Central OregonAggressive air, ground attack stops 70-acre Cowboy Fire in Juniper Canyon; evacuation...

Aggressive air, ground attack stops 70-acre Cowboy Fire in Juniper Canyon; evacuation levels lowered

One of many retardant drops on the Cowboy Fire in Juniper Canyon, caught by Jennifer McDonald
Aggressive air, ground attack stops 70-acre Cowboy Fire in Juniper Canyon; evacuation levels lowered

(Update: Fire officials report fire stopped; evacuation levels dropping)

PRINEVILLE, Ore. (KTVZ) – A ground and air attack by numerous fire crews made good progress Friday evening on stopping a new wildfire that raced through about 70 acres of brush and grass in Juniper Canyon southeast of Prineville, allowing a reduction in evacuation levels.

A structure-protection task force was called out to protect homes after Incident 830, later named the Cowboy Fire, was reported by the Black Butte and Tower Point lookouts around 3:30 p.m. in the area of the 12100 block of Southeast Juniper Canyon Road, about nine miles southeast of Prineville.

“Aggressive use of aircraft, including single-engine air tankers, large air tankers and a Type 2 helicopter moderated fire behavior, allowing firefighters to establish fire lines and stop spread of the fire late this evening,” an update shortly before 9 p.m. said.  

A bulldozer line was in place around a significant portion of the perimeter, with the remaining area lined with retardant, it said. Firefighters will widen the control line to secure the fire and ensure that it does not grow further.

Working from this line, officials said, they will use water to cool areas of heat and knock down flames. Overnight, firefighters will continue mop-up, patrol and strengthening the fireline.  Saturday morning, mop-up work will continue under a Type 3 organization.

Resources on the fire, battled in hot and windy conditions, included numerous wildland fire engines, structural fire engines, water tenders, rappellers, hand crews and dozers.  Law enforcement personnel facilitated the evacuation of residences near the fire area.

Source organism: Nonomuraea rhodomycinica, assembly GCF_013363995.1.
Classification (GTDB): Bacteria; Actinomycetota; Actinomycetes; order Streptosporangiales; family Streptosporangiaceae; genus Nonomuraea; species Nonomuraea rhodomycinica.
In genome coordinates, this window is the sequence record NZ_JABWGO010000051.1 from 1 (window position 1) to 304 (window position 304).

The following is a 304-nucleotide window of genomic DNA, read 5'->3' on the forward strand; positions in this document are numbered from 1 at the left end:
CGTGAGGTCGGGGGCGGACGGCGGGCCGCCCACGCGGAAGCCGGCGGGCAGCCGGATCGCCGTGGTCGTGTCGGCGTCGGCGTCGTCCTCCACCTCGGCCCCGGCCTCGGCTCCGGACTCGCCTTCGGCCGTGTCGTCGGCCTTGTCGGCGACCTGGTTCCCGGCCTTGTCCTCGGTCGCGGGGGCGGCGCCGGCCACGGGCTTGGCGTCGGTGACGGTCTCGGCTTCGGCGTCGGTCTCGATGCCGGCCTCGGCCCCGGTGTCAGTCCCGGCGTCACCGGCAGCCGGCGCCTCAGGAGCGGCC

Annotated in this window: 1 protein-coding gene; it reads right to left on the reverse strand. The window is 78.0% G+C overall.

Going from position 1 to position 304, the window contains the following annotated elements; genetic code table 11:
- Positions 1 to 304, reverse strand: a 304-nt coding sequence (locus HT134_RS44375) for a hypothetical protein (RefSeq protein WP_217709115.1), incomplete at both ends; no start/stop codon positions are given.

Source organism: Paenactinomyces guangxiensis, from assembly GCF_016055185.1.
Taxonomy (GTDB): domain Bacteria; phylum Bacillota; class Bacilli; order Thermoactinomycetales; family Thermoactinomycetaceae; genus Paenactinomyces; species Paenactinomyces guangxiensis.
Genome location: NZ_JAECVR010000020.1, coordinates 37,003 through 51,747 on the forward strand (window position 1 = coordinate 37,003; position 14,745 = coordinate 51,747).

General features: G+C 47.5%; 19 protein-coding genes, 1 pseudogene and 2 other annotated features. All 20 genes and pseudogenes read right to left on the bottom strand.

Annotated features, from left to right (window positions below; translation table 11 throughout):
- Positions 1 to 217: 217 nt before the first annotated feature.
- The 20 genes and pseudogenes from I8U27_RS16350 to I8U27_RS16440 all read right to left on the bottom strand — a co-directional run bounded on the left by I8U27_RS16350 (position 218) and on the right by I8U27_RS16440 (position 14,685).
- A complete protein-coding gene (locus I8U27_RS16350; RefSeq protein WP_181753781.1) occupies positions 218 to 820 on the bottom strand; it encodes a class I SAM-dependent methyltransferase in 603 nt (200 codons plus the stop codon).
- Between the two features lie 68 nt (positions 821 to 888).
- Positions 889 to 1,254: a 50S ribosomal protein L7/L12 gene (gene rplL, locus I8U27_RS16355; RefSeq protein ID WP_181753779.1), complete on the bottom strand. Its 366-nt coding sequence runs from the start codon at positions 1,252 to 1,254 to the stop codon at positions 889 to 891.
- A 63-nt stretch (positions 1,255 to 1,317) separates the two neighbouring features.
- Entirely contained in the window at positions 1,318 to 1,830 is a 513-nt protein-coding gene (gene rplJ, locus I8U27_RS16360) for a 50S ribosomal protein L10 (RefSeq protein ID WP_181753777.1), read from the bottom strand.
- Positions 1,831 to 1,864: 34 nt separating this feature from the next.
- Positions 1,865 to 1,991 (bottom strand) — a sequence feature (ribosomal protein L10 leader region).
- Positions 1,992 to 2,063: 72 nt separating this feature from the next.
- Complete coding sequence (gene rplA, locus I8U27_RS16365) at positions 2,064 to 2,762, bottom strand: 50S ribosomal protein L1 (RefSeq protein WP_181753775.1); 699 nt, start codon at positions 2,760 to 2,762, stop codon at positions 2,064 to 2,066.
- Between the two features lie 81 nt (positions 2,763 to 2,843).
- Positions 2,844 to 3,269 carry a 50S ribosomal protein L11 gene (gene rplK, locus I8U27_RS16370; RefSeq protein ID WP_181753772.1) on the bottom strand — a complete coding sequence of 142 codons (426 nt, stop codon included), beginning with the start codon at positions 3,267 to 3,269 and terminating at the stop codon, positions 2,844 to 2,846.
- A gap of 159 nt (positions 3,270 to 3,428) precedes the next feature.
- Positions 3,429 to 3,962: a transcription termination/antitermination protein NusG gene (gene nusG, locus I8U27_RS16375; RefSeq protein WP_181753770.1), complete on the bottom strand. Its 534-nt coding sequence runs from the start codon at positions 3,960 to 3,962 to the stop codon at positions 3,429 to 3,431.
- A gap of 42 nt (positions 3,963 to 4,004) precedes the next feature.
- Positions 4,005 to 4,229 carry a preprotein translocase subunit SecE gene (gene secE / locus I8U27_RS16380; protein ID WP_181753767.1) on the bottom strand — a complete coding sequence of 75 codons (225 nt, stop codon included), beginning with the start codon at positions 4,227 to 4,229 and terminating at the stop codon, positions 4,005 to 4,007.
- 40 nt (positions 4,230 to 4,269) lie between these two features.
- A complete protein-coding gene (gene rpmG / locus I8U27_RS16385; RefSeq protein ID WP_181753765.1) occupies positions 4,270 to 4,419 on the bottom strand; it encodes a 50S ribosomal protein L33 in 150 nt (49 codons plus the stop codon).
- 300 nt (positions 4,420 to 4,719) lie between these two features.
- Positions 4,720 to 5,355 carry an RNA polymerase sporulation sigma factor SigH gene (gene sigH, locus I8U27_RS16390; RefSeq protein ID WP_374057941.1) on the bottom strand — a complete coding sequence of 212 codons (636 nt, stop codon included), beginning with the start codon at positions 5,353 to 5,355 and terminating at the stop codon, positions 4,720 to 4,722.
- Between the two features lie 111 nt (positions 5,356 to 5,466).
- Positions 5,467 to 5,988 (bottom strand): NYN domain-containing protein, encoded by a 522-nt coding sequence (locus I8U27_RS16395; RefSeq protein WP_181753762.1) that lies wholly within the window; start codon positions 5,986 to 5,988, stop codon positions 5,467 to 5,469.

“We’ve made some pretty significant headway with the fire,” Crook County Fire & Rescue Division Chief Russ Deboodt said around 7:30 p.m.

Sheriff John Gautney said fire activity “dropped drastically” by 8 p.m., so all evacuation levels would be dropping to Level 1 (Get Ready) at 9 p.m., to be re-evaluated Saturday morning.

Earlier, with the wind-fanned fire moving fast in juniper and grass, deputies had gone door to door to advise of Level 3 (Go Now) evacuations in one area and Level 2 (Get Set) pre-evacuation alerts for an area to the north.

The American Red Cross set up a shelter at Carey Foster Hall at the Crook County Fairgrounds in Prineville for people displaced or affected by the Cowboy Fire, Deboodt said.

Winds were pushing the fire toward the northwest early on, but shifted by evening, sending the fire backing slowly toward the east, the fire official said. So retardant drops shifted to the other side of the fire.

No structures were lost, Deboodt said. Juniper Canyon Road remained open for traffic, but the official asked people to avoid the area to keep things clear for firefighting efforts.

Air tankers from as far away as La Grande were called into drop retardant and slow the blaze, which forced Level 3 evacuations in the area. A bulldozer also was on scene working to help establish a fire line.

The Crook County Sheriff’s Office had posted this evacuation map Friday evening on its Facebook page:

Crook County Sheriff’s Office

Fire information officer Christie Shaw said the blaze by 6 p.m. had “checked up a bit,” due to hitting rocky terrain and several retardant drops on its flanks. Still, she said, there’s still “lots of line to build” amid shifting winds.

C.O. fire officials are tweeting updates as well.

The post Aggressive air, ground attack stops 70-acre Cowboy Fire in Juniper Canyon; evacuation levels lowered appeared first on KTVZ.

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